He said this includes the types of chemicals and dyes that are used, investing in equipment that reduces energy and water usage, and using “eco-sustainable fibers” such as Lenzing’s Modal and Tencel, and organic cotton and fibers made from recycled materials, such as DuPont’s Sorona and Unifi Manufacturing Inc.’s Repreve polyester and nylon.

The Woolmark Co. was focusing on new ways to present wool at SpinExpo. Roy Kettlewell, global innovations manager for Australian Wool Innovation Ltd., which owns Woolmark Co., said through the Wool Lab, the idea is to help designers develop new ways to create wool products, present them in a fresh light and attract new customers. Among the innovations Kettlewell showed were merino wool blended with precious fibers such as cashmere in retro looks such as twills and herringbones, textured tweeds, wool and silk blends for a “more luxurious feel,” and printed styles and fabrics mixed with embroidery and Lurex for a contemporary flair.

PT Jaba Garmindo, an Indonesian sweater manufacturer, collaborated with Japanese machine maker Shima Seiki and Japanese yarn mill Nikko Textile for a special presentation of computerized design and digital printing capabilities at SpinExpo. Felice Gunawan Beckman, research and development director for Jaba Garmindo, said, “We do a lot of business with many European and Asian brands, and now we want to introduce ourselves to the U.S. market. We want to provide more design services and help brands be more innovative.”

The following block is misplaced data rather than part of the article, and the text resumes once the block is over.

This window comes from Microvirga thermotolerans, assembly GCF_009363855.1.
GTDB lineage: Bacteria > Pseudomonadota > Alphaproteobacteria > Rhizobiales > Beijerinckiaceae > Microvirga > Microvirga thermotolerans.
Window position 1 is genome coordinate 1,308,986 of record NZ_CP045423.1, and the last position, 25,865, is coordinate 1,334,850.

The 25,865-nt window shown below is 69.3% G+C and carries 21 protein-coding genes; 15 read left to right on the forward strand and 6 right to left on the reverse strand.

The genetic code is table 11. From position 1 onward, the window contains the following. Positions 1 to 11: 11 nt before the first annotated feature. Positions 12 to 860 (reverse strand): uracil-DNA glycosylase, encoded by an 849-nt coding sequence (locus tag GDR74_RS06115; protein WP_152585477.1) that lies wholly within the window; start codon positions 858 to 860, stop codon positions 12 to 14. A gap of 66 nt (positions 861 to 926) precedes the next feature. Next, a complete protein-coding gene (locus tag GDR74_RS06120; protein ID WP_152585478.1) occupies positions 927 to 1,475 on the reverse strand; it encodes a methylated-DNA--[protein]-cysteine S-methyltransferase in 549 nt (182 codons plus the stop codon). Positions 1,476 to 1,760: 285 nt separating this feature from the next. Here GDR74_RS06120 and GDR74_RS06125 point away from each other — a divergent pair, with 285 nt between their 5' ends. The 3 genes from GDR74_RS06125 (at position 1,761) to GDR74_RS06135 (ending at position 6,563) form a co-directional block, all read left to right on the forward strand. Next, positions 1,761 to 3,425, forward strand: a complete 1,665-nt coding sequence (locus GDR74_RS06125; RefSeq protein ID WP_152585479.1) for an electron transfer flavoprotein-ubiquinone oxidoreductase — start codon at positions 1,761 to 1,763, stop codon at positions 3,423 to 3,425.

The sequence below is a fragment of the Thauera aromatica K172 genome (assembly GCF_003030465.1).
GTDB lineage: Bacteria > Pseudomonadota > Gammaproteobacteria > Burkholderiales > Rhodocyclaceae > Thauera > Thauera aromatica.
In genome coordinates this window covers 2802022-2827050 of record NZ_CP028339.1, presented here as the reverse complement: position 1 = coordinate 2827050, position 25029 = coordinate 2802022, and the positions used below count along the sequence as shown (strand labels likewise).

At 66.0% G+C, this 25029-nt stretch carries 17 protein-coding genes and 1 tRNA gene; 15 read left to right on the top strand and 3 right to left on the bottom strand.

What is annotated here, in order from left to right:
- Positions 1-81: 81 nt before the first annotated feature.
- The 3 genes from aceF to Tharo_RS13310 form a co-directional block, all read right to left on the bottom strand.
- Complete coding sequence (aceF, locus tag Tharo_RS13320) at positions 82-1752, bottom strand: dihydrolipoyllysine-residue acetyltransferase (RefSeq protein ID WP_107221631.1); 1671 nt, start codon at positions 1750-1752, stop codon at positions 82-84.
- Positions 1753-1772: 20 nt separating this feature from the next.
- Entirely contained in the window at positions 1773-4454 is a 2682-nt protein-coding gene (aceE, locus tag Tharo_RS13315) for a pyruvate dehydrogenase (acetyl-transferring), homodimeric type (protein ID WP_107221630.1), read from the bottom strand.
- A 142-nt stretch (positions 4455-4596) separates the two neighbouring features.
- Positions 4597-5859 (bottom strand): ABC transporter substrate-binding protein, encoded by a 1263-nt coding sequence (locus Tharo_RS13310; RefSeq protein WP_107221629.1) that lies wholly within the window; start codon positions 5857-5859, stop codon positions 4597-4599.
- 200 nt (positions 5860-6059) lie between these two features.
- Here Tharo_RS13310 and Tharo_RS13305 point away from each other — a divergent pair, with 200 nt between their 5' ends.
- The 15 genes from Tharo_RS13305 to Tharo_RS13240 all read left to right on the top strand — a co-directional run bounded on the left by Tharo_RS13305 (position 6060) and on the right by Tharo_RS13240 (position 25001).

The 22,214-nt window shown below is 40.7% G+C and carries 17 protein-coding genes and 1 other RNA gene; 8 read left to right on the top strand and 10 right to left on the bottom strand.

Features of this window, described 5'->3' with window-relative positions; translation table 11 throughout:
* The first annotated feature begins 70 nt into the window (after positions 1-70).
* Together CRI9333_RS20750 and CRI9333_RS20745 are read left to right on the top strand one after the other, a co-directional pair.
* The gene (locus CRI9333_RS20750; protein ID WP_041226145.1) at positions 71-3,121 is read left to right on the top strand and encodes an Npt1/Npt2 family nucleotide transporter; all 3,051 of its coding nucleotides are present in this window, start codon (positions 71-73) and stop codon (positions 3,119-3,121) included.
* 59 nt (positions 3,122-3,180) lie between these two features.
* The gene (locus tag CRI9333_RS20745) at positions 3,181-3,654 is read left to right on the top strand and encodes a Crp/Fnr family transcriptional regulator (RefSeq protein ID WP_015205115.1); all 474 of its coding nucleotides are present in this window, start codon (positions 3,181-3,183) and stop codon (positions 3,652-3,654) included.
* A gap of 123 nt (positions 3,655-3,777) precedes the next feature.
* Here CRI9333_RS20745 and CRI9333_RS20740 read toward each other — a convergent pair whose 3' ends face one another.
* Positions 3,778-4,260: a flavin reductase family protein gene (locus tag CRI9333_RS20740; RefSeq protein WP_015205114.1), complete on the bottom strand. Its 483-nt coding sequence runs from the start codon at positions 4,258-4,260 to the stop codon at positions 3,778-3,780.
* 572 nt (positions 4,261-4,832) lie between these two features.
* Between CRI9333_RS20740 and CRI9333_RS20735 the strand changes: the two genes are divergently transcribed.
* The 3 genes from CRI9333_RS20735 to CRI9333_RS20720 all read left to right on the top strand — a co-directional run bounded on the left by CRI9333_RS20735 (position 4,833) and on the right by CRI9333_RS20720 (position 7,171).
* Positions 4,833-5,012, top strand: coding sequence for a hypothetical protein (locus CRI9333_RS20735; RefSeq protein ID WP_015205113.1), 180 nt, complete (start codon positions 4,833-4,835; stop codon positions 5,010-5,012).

A first-time exhibitor at PV Preview was Italian maker Alcantara, which was using the venue to kick-start its marketing in the U.S. Alcantara showed a selection of its novelty materials and garments designed by Aquilano.Rimondi. The collection includes techniques like electro-welding, pleating, embroidery, laser engraving, digital printing, quilting, embossing and resinating used in sectors such as fashion and accessories, automotive, interior design and home decor. The firm boasts Carbon Neutral certification from TÜV SÜD.

Sandrine Bernard, executive vice president of Solstiss USA, said, “We have seen more people and taken orders from buyers from Canada, Brazil, Mexico and the West Coast, so that’s a new trend.” She said U.S. business has been strong, and business from France and Italy is getting better.

Liberty Art Fabrics’ booth was bustling, and Michelle Lora, key account executive, said interest was being expressed for Liberty’s printed cottons and silks, as well as new looks in printed nylon and gabardine, and digital prints in fresh-looking florals, geometrics and conversationals.